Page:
One of the most common criticisms of free-to-play games is that there's no upper limit on spending, which means it's easy to end up spending way more than you would on a traditionally packaged game.
It seems that this is something of a growing concern, particularly when it comes to young people. We've all heard the horror stories of parents getting back their iPad from their kids, only to discover an in-app purchase bill extending into the hundreds or thousands of dollars waiting for them, after all -- some might argue that said parents should learn to use the parental controls facility on the device before handing it over, but that's perhaps a little beside the point here.
These concerns have been expressed by consumers and industry commentators for quite some time now, but finally some developers are starting to respond rather than plugging their collective ears and pretending everything's just fine. The first developers to take a prominent stance and limit microtransactions for young people are Tecmo Koei, who have a number of successful online mobile and social games in Japan, and GungHo, who are behind the phenomenally successful -- and immensely profitable -- Puzzle and Dragons.
Tecmo Koei is limiting players under the age of 15 to spending no more than 5,000 yen (about $50) per month, according to Siliconera, while those between the ages of 16 and 19 will be limited to no more than 20,000 yen ($200) per month.
GungHo, meanwhile, will be instituting almost identical policies for its popular game Puzzle and Dragons, according to VentureBeat, though at present it looks like these restrictions may be limited to the game's Japanese audience rather than Western players.
Meanwhile, UK-based developer Big Bit has also implemented spending restrictions in its new iOS endless runner game The Snowman and The Snowdog, an adaptation of the Christmas-themed animated movie. The game features in-app purchases for boosts and upgrades, but caps out at £20 (about $33) -- after you've spent this much all game content unlocks without any further payment required.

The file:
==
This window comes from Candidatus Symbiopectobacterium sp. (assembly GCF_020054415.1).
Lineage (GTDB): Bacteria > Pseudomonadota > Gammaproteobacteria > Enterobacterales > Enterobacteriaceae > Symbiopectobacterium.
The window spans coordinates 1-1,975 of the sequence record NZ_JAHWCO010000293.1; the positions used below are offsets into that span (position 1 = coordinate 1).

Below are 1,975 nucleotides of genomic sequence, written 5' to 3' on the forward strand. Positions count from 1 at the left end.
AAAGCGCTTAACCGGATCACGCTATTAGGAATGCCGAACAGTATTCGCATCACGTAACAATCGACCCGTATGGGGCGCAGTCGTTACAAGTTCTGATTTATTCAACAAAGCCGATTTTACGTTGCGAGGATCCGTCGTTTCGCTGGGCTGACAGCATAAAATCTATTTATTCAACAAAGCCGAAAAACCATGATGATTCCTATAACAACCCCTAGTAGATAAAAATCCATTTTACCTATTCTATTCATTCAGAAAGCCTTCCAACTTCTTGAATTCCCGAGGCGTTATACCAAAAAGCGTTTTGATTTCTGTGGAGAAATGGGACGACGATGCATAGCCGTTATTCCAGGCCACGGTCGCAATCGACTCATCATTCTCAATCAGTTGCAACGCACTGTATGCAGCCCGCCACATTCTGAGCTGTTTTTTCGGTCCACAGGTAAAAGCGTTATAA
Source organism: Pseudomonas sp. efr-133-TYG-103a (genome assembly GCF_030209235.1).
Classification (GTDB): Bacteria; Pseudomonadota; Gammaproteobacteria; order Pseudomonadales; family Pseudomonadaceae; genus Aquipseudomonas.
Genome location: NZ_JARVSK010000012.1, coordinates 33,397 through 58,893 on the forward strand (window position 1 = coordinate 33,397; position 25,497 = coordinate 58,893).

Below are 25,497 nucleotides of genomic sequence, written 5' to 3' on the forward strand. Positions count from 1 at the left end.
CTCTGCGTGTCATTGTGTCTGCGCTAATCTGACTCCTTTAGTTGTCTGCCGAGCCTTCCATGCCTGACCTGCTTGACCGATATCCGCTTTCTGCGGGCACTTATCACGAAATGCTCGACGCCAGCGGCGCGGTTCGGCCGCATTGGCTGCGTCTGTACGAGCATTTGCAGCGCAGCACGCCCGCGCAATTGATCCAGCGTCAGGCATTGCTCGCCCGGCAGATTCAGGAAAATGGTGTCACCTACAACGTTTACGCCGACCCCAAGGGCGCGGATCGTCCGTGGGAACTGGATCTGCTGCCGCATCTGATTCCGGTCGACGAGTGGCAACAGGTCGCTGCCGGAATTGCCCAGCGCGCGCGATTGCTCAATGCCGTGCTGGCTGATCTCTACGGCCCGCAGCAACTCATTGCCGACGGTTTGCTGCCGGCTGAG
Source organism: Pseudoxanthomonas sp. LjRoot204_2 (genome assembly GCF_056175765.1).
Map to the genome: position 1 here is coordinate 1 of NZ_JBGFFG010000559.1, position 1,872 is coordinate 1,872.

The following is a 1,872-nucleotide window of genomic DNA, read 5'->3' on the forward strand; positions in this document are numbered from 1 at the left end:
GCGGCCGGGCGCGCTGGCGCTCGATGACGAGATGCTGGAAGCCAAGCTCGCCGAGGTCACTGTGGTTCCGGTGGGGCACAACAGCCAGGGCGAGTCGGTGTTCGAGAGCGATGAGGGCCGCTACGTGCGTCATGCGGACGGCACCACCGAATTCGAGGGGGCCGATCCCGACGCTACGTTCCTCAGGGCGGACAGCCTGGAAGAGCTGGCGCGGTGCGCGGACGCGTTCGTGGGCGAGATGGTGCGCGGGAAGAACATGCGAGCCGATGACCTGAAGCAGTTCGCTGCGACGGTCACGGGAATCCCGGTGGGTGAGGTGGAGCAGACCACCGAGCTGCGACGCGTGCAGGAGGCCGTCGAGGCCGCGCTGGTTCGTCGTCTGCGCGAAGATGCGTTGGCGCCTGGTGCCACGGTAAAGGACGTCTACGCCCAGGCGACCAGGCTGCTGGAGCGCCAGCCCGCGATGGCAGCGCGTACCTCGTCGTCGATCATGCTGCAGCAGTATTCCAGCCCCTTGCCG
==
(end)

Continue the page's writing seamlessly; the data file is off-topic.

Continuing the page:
Big Bit's boss Nick Baynes told our sister site Eurogamer that the restrictions had been put in place in order to appease the UK's Office of Fair Trading, which will be implementing a new set of guidelines on in-app purchases in the UK next spring. It's possible that Tecmo Koei and GungHo's new restrictions have been put in place in line with similar guidelines in Japan, though neither company has confirmed this as yet.
Mobile and social games are huge in Japan -- even more so than in the West -- and as such they've been subject to intense scrutiny. Last year, the country's Consumer Affairs agency banned the implementation of "kompu gacha" mechanics -- a controversial and exploitative monetization tactic in which players could pay small amounts of real money to acquire in-game items, with incentive to spend more provided by the promise of a "grand prize" if a complete set of items was accumulated. Naturally, the chance of successfully acquiring all of said items was very low, which was causing some players to spend hundreds of thousands of yen on certain games in the vain hope of winning the grand prize. The practice was banned under Japan's Act against Unjustifiable Premiums and Misleading Representations and the country's Law for Preventing Unjustifiable Extra or Unexpected Benefit and Misleading Representation on the grounds that it was "significantly increasing the passion for gambling" and that this was "not appropriate to the education of children." Quite.
As free-to-play continues to grow as a business model and some companies continue to push the boundaries of what consumers will put up with, we can likely expect official bodies in various countries to start taking more and more of an interest in protecting young players from potentially exploitative game mechanics. In other words, this probably isn't the last we'll hear of free-to-play games implementing spending restrictions.